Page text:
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26

No, you should not increase the voltage any further... and at least this answer linked in the question does not suggest to do that. From Raspberry Pi Power Limitations: Power sources SHOULD provide 5±0.25V ... and: The newer Pi(3/2/B+) have a voltage monitor chip (APX803) which triggers at 4.63±0.07V. The Pi3B+ uses a MxL7704 chip to manage power, ...


16

The MAXIMUM is 5.25V, although this should NOT be the target. You should not apply more than 5.1V That is not to say the Pi will be damaged by the higher voltage, because nothing uses 5V - the on-board regulator supplies the voltages used by the Pi. There is a point when the transient protection diode will trigger - causing the poly fuse to blow. No one ...


10

Use a PoE Hat: Third-party USB-C charging devices can be cheaply wired, potentially destroying connected devices as well as starting fires. A safer alternative is to power your Pi using PoE which beyond reducing these risks, offer additional benefits: Benefits: Using a PoE Hat is easy to setup and enables you to: Emplace a Pi at a much greater distance ...


9

Get a better cable. Most PSUs guarantee the voltage only on the USB-Port. If you use the official Rasperry Pi PSU on the other hand, it guarantees your the voltage on the Micro USB plug. Depending on the used cable this can go way below the USB specifications. I've had cables that dropped 5.25V to as low as 4.7V which already under medium load showed the ...


7

Voltage level The power management IC (PMIC, see section 3) is a MXL7704 with an input voltage range of 4.0 V to 5.5 V and an absolute maximum rating of 6 V that must not be exceeded. Considering that the downstream USB ports are directly connected to the 5 V power rail the 5 V supply should also comply with USB electrical specifications: 4.45 V to 5.25 V ...


7

I will be customizing another power supply manually using voltage dividers You can't do that. And this suggests that you're a novice with electronics. Voltage dividers are fine for signal conditioning or creating a relative reference point for something, e.g. an A/D converter. They are not a way of regulating a power supply. Any modern computer varies its ...


6

Nobody can answer that question as it will be down to the peculiarities of the components in each Pi. As you know 5V +/- 5% (4.75 to 5.25 V) is the USB spec. In your case I suspect your power supply claims more than it delivers. Try a better cable or known truthful supply. That said I have powered higher at 5.8V without causing any known damage. However ...


6

The Pi3B+ can supply up to 1.2A total across the 4 USB ports. See Raspberry Pi Power Limitations. This assumes the Pi power supply is adequate. Whether this would be adequate for 2 SSD drives, depends on the drives. My experience is that the voltage from the USB ports often falls below that required for power hungry external drives, so a powered hub is ...


6

The spec specifically states that: A good quality 2.5A power supply can be used if downstream USB peripherals consume less than 500mA in total. Using a 2.4A power supply with the Pi 4 and a 2.5" HDD is going to be borderline assuming a typical power rating of the 2.5" drive of about 1.8W to 2.7W (see here). From the above statement - after all it really ...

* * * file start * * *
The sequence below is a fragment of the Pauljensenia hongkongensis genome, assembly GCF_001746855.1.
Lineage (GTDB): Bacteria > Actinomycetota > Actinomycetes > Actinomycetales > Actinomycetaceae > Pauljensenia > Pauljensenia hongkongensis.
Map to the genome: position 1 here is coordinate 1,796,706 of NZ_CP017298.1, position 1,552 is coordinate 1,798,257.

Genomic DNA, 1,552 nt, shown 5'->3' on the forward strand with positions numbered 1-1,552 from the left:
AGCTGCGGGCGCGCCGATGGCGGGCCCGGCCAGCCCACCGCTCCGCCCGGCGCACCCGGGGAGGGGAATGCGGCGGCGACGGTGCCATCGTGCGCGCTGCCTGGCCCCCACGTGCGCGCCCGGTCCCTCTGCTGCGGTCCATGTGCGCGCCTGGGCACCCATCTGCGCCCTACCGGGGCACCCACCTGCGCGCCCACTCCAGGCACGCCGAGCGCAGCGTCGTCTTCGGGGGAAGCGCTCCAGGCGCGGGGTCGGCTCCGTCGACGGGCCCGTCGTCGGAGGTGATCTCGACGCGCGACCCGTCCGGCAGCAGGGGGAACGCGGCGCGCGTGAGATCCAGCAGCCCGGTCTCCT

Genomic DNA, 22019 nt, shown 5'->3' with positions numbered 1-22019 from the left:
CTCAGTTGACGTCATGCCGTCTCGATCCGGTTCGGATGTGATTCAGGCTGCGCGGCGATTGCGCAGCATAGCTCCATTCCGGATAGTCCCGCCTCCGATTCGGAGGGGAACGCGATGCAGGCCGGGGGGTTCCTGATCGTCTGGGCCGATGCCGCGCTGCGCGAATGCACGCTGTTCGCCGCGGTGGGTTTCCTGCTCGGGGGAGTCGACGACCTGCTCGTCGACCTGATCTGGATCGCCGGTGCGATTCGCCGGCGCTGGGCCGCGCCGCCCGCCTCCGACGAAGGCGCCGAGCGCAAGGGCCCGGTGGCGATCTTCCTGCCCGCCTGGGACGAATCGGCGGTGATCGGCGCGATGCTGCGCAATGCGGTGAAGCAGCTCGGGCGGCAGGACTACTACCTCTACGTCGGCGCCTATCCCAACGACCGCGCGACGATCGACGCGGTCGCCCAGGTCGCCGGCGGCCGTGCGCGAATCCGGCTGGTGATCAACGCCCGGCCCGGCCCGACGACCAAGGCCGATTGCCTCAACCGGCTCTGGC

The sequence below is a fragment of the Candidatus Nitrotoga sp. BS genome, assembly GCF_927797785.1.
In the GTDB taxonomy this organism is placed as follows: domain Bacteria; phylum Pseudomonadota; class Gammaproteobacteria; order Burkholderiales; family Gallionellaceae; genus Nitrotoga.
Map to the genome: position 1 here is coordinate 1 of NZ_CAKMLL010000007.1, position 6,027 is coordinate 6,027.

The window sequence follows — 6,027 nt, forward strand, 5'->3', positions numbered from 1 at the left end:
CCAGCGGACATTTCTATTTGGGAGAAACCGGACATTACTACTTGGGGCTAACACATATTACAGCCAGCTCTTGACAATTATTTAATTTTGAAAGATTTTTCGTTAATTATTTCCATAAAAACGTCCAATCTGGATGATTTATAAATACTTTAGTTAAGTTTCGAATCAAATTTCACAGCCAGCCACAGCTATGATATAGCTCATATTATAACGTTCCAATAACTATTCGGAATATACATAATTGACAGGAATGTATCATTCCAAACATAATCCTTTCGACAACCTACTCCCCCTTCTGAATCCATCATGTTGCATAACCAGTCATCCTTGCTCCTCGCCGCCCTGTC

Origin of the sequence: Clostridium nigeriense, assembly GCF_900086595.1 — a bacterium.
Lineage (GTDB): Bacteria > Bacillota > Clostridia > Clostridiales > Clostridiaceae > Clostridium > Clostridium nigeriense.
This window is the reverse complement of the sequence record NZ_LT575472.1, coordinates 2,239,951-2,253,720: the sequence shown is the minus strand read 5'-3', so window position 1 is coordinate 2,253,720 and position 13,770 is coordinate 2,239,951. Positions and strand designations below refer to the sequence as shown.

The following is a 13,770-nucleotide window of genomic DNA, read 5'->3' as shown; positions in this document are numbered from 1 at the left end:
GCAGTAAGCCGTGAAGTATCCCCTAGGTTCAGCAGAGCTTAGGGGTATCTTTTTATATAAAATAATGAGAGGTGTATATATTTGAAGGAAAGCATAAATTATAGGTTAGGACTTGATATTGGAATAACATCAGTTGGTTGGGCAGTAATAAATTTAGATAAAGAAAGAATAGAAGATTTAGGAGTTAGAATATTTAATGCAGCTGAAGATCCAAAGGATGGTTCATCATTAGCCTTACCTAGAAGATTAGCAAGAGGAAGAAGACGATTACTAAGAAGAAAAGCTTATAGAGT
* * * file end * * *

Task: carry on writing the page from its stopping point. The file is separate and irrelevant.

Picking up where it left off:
6

The best option is a good quality power supply, as cheap brands may say they are rated at 2.4 amps, when they don't actually supply that much. Based on the numerous bad experiences i've had with 3rd party chargers, i'd highly recommend buying the official one from the foundation! Whether that is adequate for the hard drive is another question. I haven't ...


6

The low voltage indicator is shown when the 5V rail drops below 4.65V. You have to decide whether you trust the Pi's circuitry or the inline USB voltage/amp meter circuitry to correctly see and display transient voltages. The Pi is telling you that you need a better power supply.


5

I don't see that connecting pin 40 (GPIO21, aux SPI SCLK) to ground would have any bad effect. Most GPIO are set as inputs. Connecting an input mode GPIO to ground or 3V3 is normal operation and has no bad effect. If the GPIO was set in output mode and set high then it might damage the GPIO if connected to ground for an extended period. I don't think a ...


5

I did the exact same thing: Shortened the 5V and 3V3 rail by accident (with a probe). In my case it was sufficient to replace the Power-Management-Chip, which is indeed available. I used aliexpress to order it (MXL7704-R3). You will however need a hot air rework station. A cheap one as in my case will do, but a simple hot air blower from the hardware ...


5

As far as I know, you can not disable only one USB. When you turn USBs power off, also the Ethernet port turned off. I don't know if there is a way to disable USB/Ethernet in config.txt, but in cmd line you can do it with: echo '1-1' |sudo tee /sys/bus/usb/drivers/usb/unbind To enable the ports use: echo '1-1' | sudo tee /sys/bus/usb/drivers/usb/bind ...


4

TL;DR The external hard drive is powering the RPI after you remove the microUSB power supply. This is called Backfeeding. This is not unusual for raspberry pi's. Is it bad for the pi I would advise against backfeeding because there is little protection for the Pi. You would need to ensure there is a stable voltage and current to avoid damage. I would ...